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Black News and Black Views with a Whole Lotta Attitude

Sidney Poitier, Groundbreaking Legend, Passes Away at 94

Actor/director/activist Sidney Poitier has died at the age of 94.

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BEVERLY HILLS, CA - OCTOBER 08: Inspirational Lifetime Achievement Award Recipient Sidney Poitier speaks onstage during the 2016 Carousel Of Hope Ball at The Beverly Hilton Hotel on October 8, 2016 in Beverly Hills, California. (Photo by Alberto E. Rodriguez/Getty Images)
BEVERLY HILLS, CA - OCTOBER 08: Inspirational Lifetime Achievement Award Recipient Sidney Poitier speaks onstage during the 2016 Carousel Of Hope Ball at The Beverly Hilton Hotel on October 8, 2016 in Beverly Hills, California. (Photo by Alberto E. Rodriguez/Getty Images)
Photo: Alberto E. Rodriguez (Getty Images)

The word legend gets thrown around now, but if there’s someone who personifies legendary, it’s Sidney Poitier.

The trail-blazing actor, director, activist’s death at the age of 94 was announced Jan. 7 by Bahamian Minister of Foreign Affairs Fred Mitchell. No further details on his passing were given.

When we talk about elders who literally built the world we live in, Poitier is near the top of that list. Born during a family trip to Miami, he lived in the Bahamas until he moved to Miami when he was 15, before heading to New York at 16 to begin his theater career.

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Poitier’s first major film role came in 1955’s Blackboard Jungle. He followed that up with The Defiant Ones, a history-making performance that netted him an Academy Award nomination for Best Actor, a first for a Black performer.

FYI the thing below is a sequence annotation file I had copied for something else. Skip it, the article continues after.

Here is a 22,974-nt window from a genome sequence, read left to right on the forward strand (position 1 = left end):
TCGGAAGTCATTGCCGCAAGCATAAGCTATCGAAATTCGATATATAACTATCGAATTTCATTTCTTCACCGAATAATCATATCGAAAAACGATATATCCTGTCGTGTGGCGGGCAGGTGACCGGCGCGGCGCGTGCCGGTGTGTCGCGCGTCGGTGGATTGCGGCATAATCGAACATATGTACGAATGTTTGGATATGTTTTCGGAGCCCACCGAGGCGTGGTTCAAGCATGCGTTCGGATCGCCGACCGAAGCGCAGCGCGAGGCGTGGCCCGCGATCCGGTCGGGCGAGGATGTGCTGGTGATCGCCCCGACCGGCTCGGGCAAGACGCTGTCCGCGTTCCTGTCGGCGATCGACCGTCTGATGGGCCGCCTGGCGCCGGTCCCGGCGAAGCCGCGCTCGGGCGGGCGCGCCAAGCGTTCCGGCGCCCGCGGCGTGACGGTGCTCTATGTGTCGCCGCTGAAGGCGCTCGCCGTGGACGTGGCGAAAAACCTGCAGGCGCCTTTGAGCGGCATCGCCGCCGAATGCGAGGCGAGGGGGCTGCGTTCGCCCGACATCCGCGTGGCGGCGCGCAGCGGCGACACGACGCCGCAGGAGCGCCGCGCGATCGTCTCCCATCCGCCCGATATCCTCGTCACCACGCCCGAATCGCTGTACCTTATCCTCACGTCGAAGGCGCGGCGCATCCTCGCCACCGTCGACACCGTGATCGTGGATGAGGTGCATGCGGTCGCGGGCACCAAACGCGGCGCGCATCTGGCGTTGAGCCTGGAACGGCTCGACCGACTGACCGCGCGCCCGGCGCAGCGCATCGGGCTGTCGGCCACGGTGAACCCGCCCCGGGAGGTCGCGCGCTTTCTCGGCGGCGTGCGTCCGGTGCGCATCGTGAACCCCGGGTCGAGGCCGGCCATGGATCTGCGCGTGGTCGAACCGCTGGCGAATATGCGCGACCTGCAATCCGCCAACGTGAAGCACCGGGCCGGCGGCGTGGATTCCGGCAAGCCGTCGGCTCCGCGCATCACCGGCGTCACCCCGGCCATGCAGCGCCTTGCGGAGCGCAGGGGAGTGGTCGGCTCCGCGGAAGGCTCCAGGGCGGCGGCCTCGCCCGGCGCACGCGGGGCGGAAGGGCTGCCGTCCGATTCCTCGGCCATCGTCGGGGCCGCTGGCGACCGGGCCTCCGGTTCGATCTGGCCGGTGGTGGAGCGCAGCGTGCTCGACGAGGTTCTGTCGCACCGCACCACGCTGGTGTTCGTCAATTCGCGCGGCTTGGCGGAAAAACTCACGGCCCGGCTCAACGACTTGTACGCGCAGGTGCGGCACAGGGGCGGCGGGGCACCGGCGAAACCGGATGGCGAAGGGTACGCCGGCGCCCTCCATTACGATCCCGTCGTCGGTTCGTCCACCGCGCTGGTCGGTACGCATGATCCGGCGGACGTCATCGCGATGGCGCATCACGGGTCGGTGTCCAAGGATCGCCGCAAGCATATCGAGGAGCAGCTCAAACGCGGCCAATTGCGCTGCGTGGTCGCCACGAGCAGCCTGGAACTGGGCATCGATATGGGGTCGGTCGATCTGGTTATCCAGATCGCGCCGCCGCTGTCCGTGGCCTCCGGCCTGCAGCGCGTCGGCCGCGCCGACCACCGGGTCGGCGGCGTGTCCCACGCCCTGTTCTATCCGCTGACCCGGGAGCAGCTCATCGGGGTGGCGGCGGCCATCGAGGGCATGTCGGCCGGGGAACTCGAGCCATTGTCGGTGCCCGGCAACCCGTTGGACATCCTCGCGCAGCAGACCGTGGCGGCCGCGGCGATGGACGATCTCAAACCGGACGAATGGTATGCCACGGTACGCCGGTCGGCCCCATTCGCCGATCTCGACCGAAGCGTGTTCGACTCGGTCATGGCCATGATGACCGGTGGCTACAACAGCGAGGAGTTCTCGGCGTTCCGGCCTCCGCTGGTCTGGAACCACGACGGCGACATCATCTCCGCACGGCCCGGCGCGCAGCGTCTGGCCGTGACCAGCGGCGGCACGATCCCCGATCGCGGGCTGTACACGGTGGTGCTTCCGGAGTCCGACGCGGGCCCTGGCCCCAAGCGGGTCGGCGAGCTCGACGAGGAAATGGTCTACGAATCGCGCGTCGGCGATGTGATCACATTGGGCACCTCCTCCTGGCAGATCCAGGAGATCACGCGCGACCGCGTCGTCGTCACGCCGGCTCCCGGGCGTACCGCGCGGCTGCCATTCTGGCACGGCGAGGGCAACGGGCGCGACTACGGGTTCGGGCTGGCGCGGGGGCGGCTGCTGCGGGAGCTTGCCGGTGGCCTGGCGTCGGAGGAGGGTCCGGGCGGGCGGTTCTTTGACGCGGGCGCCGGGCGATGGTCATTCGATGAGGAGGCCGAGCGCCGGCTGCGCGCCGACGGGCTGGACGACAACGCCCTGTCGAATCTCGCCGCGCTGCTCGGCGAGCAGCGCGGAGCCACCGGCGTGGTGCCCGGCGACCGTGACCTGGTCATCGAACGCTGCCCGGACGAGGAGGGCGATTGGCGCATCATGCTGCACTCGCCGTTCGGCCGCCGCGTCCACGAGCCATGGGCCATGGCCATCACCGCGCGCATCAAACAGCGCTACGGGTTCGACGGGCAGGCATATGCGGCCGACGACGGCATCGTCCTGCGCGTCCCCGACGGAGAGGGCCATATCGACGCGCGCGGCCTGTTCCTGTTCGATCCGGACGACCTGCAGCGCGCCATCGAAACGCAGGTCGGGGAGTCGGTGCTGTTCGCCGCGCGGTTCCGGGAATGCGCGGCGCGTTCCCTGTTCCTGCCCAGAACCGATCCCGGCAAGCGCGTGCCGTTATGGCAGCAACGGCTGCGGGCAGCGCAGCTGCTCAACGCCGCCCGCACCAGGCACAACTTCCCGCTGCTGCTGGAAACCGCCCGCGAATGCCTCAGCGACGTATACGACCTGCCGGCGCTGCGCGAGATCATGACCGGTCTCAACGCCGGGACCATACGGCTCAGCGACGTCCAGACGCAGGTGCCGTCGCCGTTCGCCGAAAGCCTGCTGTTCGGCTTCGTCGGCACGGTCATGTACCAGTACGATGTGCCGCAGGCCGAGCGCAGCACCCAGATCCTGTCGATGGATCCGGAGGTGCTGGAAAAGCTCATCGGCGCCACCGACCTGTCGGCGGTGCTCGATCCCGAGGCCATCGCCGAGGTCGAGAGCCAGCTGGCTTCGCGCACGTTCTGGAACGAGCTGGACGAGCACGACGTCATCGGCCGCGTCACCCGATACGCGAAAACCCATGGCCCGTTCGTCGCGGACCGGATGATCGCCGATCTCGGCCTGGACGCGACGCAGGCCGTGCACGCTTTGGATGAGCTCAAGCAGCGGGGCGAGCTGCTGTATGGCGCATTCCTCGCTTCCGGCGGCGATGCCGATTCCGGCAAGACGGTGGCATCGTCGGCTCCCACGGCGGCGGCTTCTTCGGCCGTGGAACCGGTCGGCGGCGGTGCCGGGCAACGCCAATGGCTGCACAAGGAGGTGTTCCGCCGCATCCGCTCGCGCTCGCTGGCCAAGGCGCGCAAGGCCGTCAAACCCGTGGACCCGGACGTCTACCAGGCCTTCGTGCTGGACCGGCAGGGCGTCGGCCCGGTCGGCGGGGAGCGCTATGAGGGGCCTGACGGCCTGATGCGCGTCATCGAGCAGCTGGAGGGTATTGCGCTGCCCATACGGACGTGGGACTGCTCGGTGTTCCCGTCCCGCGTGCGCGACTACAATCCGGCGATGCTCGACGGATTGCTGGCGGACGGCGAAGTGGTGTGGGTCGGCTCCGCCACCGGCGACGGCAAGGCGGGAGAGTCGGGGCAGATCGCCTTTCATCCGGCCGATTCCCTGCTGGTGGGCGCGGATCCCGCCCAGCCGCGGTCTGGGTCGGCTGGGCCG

As his career took off in films like A Raisin in the Sun and Lilies of the Field, for which he became the first Black actor to win the Oscar for Best Actor, Poitier used his success and influence to avoid being typecast, ensuring that he played characters with agency and dignity.

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In 1967, Poitier became the biggest box office draw of the year with To Sir, with Love, In the Heat of the Night and Guess Who’s Coming to Dinner. For a Black man to be the leading commercial star of Hollywood was unheard of, but Poitier made a career out of breaking barriers.

In the ‘70s, he surprised everyone by moving into the director’s chair with the comedies Uptown Saturday Night, Let’s Do It Again and Stir Crazy, which was the highest grossing film by a Black director at the time.

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With his last on-screen acting role coming in the 2001 TV movie The Last Brickmaker in America, Poitier spent recent years receiving flowers for his extraordinary life.

Upon accepting his Oscar for Training Day, Denzel Washington said, “I’ll always be chasing you Sidney. I’ll always be following in your footsteps. There’s nothing I would rather do.”

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Among his numerous awards and accolades are multiple lifetime achievement awards, Honorary Oscar, Kennedy Center Honor, the Golden Globe Cecil B. DeMille Award, Knight of the Commander of the Order of the British Empire by Queen Elizabeth II and the Presidential Medal of Freedom from Barack Obama.

They say to leave the world better than you found it. Well Sidney Poitier has changed the world for the better in ways that will be immeasurable for generations to come.